If you wear a retainer, you might be wondering how to care for it. Your retainer sits inside your mouth and against your teeth, so it quickly accumulates bacteria, plaque, and tartar. Just like you brush your teeth every day, it’s important to clean your retainer daily.
Many people need to wear a retainer full time for a while after they have their braces removed. This is because teeth aren’t set in a rigid environment. Even after they’ve been corrected by braces and moved into better position, they can shift over time.
Retainers help the muscles and tissues in your mouth hold teeth in their new placement. Some people may even need to wear their retainers at night indefinitely to keep teeth in place.
Here’s more about the different types of retainers, how to clean them, and other tips to keep them well maintained.
Caring for your retainer starts with identifying which kind you have. There are three types of retainers:
- Hawley retainers are molded out of acrylic to fit your mouth. They have a wire that helps hold the retainer in place. This type of retainer is removable, so it’s easy to clean.
- Clear plastic retainers may go by the names Essix, Vivera, or Clear Aligners. These retainers slip over your teeth and are pretty much invisible. They are easy to remove but aren’t as durable as Hawley retainers.
- Fixed, or bonded, retainers may also be called permanent retainers. These are actually attached to your lower front teeth. They’re used if you have a high risk of having your teeth shift. You cannot remove this type of retainer; it’s usually put into place for months or even years.
Cleaning your retainer
Hawley and clear plastic retainers
Both Hawley and clear plastic retainers can be removed from your mouth for daily cleaning. Both types of retainers can be washed in similar ways. The process is simple:
- Make sure you clean your retainer as soon as you remove it from your mouth (while it’s still wet). This will make it easier to clean off any debris before it hardens.
- Brush out your retainer with lukewarm water after each meal. It’s a good idea to brush your teeth at this time as well.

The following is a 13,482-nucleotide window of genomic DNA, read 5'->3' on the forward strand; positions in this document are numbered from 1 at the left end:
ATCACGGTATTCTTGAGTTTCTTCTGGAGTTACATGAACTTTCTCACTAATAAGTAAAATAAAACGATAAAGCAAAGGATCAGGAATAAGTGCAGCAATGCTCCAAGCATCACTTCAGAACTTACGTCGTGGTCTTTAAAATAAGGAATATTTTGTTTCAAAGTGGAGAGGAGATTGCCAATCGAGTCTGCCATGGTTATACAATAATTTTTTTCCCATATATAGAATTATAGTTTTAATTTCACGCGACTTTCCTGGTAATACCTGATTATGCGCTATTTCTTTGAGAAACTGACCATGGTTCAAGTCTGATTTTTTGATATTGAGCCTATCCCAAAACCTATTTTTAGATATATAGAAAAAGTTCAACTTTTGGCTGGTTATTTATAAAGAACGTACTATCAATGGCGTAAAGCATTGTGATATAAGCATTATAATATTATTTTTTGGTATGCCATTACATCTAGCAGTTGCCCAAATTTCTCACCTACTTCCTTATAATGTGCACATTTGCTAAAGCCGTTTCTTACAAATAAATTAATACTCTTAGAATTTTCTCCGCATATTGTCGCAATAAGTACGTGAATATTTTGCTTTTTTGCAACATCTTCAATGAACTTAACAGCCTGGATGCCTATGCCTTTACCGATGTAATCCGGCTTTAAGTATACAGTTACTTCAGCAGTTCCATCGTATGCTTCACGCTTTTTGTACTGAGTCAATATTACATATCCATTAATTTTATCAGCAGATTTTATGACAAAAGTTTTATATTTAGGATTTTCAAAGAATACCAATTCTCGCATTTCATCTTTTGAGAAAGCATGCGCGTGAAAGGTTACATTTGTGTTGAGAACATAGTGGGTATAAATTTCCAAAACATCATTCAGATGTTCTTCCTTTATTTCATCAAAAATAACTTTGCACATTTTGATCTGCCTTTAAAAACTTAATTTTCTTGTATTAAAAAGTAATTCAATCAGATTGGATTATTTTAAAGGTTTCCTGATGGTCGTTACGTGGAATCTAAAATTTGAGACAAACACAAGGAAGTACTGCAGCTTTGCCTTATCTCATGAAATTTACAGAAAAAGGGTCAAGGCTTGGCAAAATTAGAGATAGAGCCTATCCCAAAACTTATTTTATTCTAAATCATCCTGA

- To clean, mix lukewarm water with mild dish soap (toothpastes are abrasive and can scratch the retainer’s surface). Use a soft toothbrush or denture brush to gently scrub away plaque and other debris.
- If necessary, use a cotton swab to get into the deepest grooves and ridges on clear plastic retainers.
- Ask your dentist about soaking your retainer in a denture or retainer cleaner, like Efferdent or Polident. If they recommend soaking, mix a cup of lukewarm water with one tablet of cleaner and follow the package instructions for timing.
If you notice debris on your retainer that won’t come off, take it to your dentist or orthodontist. There are special solutions that can remove stubborn tartar.
Fixed bonded retainers
Fixed bonded retainers are attached to your teeth, so you must floss them daily to keep them clean. This process may seem intimidating at first, but you’ll eventually get the hang of it:
- Grab a six-inch piece of floss and use a floss threader to thread the floss between your two front lower teeth.
- Hold one end of the floss with your fingers and the other with the threader.
- Once you get the floss under your retainer wire, simply move it up and down between the teeth all the way to the gum line.
- Slide the floss sideways to the next area you want to clean. Pull down until it’s between your teeth.
- Repeat this process with each tooth that’s attached to your permanent retainer.